For me, travel warnings are like road sign warnings. If I’m driving 60 mph (96 kph) and I see a road sign to slow down to 25 mph (40 kph) because of a sharp curve in the road, I will not ignore the warning. I might not slow down to 25 mph, but I will slow down and I will grip the steering wheel a bit harder.
Feb 15, 2013 10:47 AM
6I'm living in Cusco and I haven't seen any heightened police presence or heard of abnormal delays (normal delays are still as frequent as ever though).
Feb 15, 2013 1:57 PM
Feb 15, 2013 1:58 PM
Feb 15, 2013 3:10 PM
9Cusco is pretty quiet at the moment - but it's February and the Inca Trail is closed so that's pretty normal.
What is more worrying is that bookings for the Inca Trail throughout the year are much lower than normal - you can still book Inca Trails for March which hasn't been the case for the last couple of years at least.
Feb 15, 2013 4:05 PM
10I was also told that in most cases, such warnings come from the host country
You were lied to and need to find new friends. In the vast majority of cases, especially smaller ones, the country does not wish for certain areas to become stigmatized abroad... far from it. Someone is making excuses and you're buying it.
If you’re going to kidnap a tourist, Cusco / Machu Picchu area is a “target rich” environment.
Yeah, and so is New York... but guess what? It's not an issue in Cusco and it will not be, not now and not "till the end of February." Yet again, vague information – are they talking about express taxi robberies? What kind of group? Any solid details? No. Just some absurd warning without any context, clearly not supported by the Peruvian government.
Yet again an example of how these embassy warning systems are broken. In a place like Cusco, they have tourists to spare. In other spots like Atitlan, Guatemala or Zacatecas, Mexico, it's not the case, and ignorant, underinformed "warnings" can do real harm to people eking out a living there.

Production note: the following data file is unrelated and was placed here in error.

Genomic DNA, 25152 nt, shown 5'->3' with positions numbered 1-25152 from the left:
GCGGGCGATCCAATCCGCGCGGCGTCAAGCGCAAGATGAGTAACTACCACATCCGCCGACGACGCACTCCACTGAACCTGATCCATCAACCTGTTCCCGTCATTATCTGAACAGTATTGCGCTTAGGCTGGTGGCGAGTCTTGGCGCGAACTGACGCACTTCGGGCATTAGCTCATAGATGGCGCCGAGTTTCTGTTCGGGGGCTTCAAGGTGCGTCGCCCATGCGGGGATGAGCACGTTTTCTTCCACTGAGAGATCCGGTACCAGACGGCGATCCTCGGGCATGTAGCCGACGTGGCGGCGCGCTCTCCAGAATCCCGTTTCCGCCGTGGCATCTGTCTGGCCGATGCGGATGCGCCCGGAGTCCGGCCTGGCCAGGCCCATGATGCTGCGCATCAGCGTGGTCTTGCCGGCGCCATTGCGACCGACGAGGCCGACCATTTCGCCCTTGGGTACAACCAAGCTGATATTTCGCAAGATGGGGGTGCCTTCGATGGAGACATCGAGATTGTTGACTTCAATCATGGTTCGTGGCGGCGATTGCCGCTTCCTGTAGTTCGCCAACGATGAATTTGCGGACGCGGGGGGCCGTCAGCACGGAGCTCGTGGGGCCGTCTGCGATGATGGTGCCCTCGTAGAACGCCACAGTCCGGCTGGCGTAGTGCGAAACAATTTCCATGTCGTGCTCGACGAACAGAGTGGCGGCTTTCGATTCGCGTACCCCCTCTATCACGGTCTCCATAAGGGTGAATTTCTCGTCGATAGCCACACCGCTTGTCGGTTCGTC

As an example of just how useless this "warning" is, here's what they're telling people to do:
“Review your personal security plans; remain aware of your surroundings, including local events; and monitor local news stations for updates. Maintain a high level of vigilance and take appropriate steps to enhance your personal security and follow instructions of local authorities.”
Obvious advice for ANY travel ANYwhere, ever. "Useless" would be too kind a word for the work of these people, because it would imply that it's not actively dangerous.
They actually state that "personal travel by U.S. Embassy personnel to the Cusco region, including Machu Picchu, has been prohibited and official travel is severely restricted as a result of this threat." Utterly stupid, irresponsible, and wrong.
Feb 15, 2013 4:08 PM
Feb 15, 2013 4:09 PM
12...one really has to ask, if the threat is so "specific," why not specify it? It's not some undercover sting. They should put their money where their mouth is and state what would cause them to inflict grievous harm on a certain region's tourist industry. Perhaps they know that if they actually revealed that, folks would see how flimsy their case is.
I've seen this stuff pulled in country after country; underpaid, uninterested parties involved in making these warnings without basis, and often doing real damage in the process.
Feb 15, 2013 4:10 PM
Feb 17, 2013 10:11 PM